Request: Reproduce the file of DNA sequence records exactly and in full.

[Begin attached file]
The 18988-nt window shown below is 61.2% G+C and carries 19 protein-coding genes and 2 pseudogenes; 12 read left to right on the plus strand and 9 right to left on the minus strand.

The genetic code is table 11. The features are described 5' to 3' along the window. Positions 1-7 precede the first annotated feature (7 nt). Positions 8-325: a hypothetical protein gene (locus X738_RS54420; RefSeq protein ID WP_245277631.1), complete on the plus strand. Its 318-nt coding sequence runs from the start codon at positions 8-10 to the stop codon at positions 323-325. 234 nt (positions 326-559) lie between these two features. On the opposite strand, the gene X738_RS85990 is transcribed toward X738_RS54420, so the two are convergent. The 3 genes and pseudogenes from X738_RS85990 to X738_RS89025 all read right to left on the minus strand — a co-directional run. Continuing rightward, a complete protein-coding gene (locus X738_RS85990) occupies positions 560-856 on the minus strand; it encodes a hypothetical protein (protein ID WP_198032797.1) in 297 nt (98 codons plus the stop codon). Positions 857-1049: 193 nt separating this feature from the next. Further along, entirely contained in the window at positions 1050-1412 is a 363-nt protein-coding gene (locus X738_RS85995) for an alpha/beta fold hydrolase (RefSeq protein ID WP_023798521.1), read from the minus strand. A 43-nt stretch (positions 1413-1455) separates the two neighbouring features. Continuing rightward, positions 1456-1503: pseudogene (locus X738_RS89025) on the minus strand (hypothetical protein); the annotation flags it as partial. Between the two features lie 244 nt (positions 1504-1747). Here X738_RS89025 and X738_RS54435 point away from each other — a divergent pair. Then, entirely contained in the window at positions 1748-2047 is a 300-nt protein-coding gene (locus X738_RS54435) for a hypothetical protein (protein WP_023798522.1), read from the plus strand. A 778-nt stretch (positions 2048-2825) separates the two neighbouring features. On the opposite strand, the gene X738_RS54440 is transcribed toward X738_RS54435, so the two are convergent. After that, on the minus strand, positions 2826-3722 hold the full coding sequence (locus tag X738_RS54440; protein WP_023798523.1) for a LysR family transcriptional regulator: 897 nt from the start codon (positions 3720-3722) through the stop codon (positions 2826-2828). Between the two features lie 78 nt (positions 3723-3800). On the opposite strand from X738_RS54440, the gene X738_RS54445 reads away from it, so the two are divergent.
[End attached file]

The 18988-nt window shown below is 61.2% G+C and carries 19 protein-coding genes and 2 pseudogenes; 12 read left to right on the plus strand and 9 right to left on the minus strand.

The genetic code is table 11. The features are described 5' to 3' along the window. Positions 1-7 precede the first annotated feature (7 nt). Positions 8-325: a hypothetical protein gene (locus X738_RS54420; RefSeq protein ID WP_245277631.1), complete on the plus strand. Its 318-nt coding sequence runs from the start codon at positions 8-10 to the stop codon at positions 323-325. 234 nt (positions 326-559) lie between these two features. On the opposite strand, the gene X738_RS85990 is transcribed toward X738_RS54420, so the two are convergent. The 3 genes and pseudogenes from X738_RS85990 to X738_RS89025 all read right to left on the minus strand — a co-directional run. Continuing rightward, a complete protein-coding gene (locus X738_RS85990) occupies positions 560-856 on the minus strand; it encodes a hypothetical protein (protein ID WP_198032797.1) in 297 nt (98 codons plus the stop codon). Positions 857-1049: 193 nt separating this feature from the next. Further along, entirely contained in the window at positions 1050-1412 is a 363-nt protein-coding gene (locus X738_RS85995) for an alpha/beta fold hydrolase (RefSeq protein ID WP_023798521.1), read from the minus strand. A 43-nt stretch (positions 1413-1455) separates the two neighbouring features. Continuing rightward, positions 1456-1503: pseudogene (locus X738_RS89025) on the minus strand (hypothetical protein); the annotation flags it as partial. Between the two features lie 244 nt (positions 1504-1747). Here X738_RS89025 and X738_RS54435 point away from each other — a divergent pair. Then, entirely contained in the window at positions 1748-2047 is a 300-nt protein-coding gene (locus X738_RS54435) for a hypothetical protein (protein WP_023798522.1), read from the plus strand. A 778-nt stretch (positions 2048-2825) separates the two neighbouring features. On the opposite strand, the gene X738_RS54440 is transcribed toward X738_RS54435, so the two are convergent. After that, on the minus strand, positions 2826-3722 hold the full coding sequence (locus tag X738_RS54440; protein WP_023798523.1) for a LysR family transcriptional regulator: 897 nt from the start codon (positions 3720-3722) through the stop codon (positions 2826-2828). Between the two features lie 78 nt (positions 3723-3800). On the opposite strand from X738_RS54440, the gene X738_RS54445 reads away from it, so the two are divergent.